The third and final option which we will most definitely compare to a puppy being wrapped in a blanket—are software as a service options. This hybrid service provides the best of both worlds, giving users access to customized software as well as a dedicated bookkeeper. Instead of having to reconcile your own transactions, a bookkeeper (accountant) will do it for you. Some of these services like KPMG Spark, offer unlimited consultation at no hourly cost. Instead they prefer the more modern “Netflix” model of a monthly flat-rate fee. This gives business owners comfort, knowing the can reach out for advice without fear of incurring extra costs and make more accurate monthly budget predictions. Rather than a mean (tool) to an end, this option is a completely automated solution. 

This option will not be for everyone, for example—extremely large and complicated corporations or accounting firms (just covering our bases). However for the other 90% of business owners—this type of bookkeeping service  is likely to be the most inclusive and cost effective. It offers all of the good (and more) of the aforementioned methods without the bad. The hybrid mixture of cloud-based tech combined with a human element of a bookkeeper takes away the headache of navigating tax law and entering data—while still providing a high touch high tech solution to your bookkeeping service needs.  

Before clicking the X on your browser, or the button below, remember to ask yourself two things: "Do I have the expertise to make the most of my tax returns?" and "Are my talents best spent doing my own bookkeeping?" If you find yourself unsure on either of these fronts—click the button below and we'll give you a no-hassle consultation where you can ask any questions you might have and even get a free month trial of our services. 



How Business Credit Can Affect Your Business


Like your personal credit, your business has its own credit scores too—scores that can help (or hurt) you in a number of ways. Thus, it’s best to know what they are and how they can affect you.

How can business credit help me?

A good business credit score can help you secure better interest rates on loans, decrease instances where you need to prepay for a specific product or service, and secure better trade terms with important suppliers in your industry.

Let’s say you’re looking to start a hair salon. You plan on purchasing salon equipment, such as expensive styling chairs and supply trolleys. In addition, you’ll need to keep consistent inventory of hair products. How do you plan to buy all this equipment and inventory?

Maybe you have money saved up or generous friends and family that are willing to help out. In the likely case that that doesn’t cover all your expenses, keep in mind that lenders and suppliers need a means of determining how well your business repays debts before they will approve you for financing or favorable payment terms. This is where business credit scores come in. A lender can check your business credit report and/or pull your business credit scores to see how likely you are to make on time payments.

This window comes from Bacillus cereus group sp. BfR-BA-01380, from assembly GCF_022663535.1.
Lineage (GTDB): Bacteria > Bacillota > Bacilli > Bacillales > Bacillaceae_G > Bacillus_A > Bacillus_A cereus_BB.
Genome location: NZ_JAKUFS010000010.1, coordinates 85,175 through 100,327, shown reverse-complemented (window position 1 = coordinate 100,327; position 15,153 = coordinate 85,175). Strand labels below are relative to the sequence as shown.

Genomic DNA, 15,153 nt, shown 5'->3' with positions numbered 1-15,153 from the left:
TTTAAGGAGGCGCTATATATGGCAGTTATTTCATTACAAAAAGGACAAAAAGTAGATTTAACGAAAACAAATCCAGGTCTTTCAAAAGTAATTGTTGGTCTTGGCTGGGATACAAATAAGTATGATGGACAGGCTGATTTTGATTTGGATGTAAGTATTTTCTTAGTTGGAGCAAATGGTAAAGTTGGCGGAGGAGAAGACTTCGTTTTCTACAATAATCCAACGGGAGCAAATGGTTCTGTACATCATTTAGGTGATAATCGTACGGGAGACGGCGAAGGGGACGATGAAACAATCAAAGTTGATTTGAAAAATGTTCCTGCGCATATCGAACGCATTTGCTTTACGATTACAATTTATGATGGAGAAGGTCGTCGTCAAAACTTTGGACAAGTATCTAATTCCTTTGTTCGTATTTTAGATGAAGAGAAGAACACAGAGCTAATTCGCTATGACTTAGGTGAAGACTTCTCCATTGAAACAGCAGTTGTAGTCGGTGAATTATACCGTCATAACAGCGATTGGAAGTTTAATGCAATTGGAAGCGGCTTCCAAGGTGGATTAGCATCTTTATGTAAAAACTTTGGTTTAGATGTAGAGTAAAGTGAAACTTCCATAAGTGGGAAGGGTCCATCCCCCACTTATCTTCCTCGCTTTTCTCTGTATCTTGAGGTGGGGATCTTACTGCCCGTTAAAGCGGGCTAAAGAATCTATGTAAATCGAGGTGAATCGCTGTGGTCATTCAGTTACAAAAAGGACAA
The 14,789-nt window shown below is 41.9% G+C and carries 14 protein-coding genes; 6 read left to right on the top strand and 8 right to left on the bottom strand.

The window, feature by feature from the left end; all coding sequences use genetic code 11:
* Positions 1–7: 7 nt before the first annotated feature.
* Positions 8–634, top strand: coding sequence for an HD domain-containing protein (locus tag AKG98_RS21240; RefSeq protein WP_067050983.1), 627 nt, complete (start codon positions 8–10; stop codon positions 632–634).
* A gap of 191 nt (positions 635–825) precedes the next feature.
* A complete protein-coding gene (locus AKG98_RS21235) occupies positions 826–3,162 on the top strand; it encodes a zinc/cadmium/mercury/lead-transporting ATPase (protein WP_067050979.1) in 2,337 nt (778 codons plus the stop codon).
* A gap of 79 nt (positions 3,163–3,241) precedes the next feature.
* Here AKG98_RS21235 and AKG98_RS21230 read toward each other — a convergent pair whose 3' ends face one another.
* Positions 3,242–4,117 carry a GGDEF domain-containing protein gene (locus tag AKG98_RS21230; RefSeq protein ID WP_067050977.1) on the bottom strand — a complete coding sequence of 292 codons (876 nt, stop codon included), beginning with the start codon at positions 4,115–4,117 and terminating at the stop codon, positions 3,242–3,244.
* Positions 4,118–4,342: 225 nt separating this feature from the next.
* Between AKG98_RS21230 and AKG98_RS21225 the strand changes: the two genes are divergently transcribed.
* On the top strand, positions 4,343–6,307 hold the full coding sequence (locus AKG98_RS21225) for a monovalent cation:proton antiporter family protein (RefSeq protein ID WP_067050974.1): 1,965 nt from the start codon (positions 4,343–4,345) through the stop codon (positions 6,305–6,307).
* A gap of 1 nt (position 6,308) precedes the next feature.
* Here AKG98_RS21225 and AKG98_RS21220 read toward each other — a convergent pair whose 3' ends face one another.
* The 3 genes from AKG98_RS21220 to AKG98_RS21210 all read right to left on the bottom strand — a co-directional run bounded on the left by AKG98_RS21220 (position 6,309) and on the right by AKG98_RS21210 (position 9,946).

Whether it’s equipment and inventory for a hair salon, construction materials for a home repair company, medical supplies for your office, etc., startup costs, expansion costs, and general running-your-business costs can add up to much more than expected. Having good business credit scores can be your best bet for securing financing options you can afford, or simply keeping your business afloat when the costs pile up or cash flow fluctuates.

What is a business credit score?

Just like personal credit, there are a few big credit reporting agencies collecting information about your business credit. Each agency can have different information on file for the same business, which means they are creating a different business credit report and calculating a different score for your business. Three of the most notable business credit scores are:

Dun and Bradstreet PAYDEX Score, used by suppliers and vendors to determine your payment terms. Scores range from 1 to 100, higher scores indicating better payment performance.

The Intelliscore Plus℠ from Experian, used by lenders to determine the likelihood of delinquency over the next 12 months. Again, scores range from 1 to 100.

FICO® LiquidCredit® Small Business Scoring Service℠, used by the SBA to pre-screen applications for commercial loans under $350,000. Scores range from 0 to 300, where the minimum score to pass the SBA’s pre-qualification is currently 140.

Top tips to improve your business credit scores

It’s tough to add another thing to the list of what you need to take care of as a business owner. Fortunately, taking care of your business credit is similar to taking care of your personal credit. Here are a few things you can do now to keep your business credit reports and scores in check:

Pay bills on time. Pay early if you can! To score a 100/100 on your PAYDEX score, you’ll have to consistently pay early.

Open multiple credit accounts, such as a business credit card, a line of credit, or loan. Use only your business accounts for your business expenses to ensure that you keep your business and personal finances separate, and try to keep your balances under 25% of the available credit line.

Maintain good relationships with your suppliers and vendors, and check to see if they report to business credit reporting agencies so that your positive payment history is being reflected in your business credit report.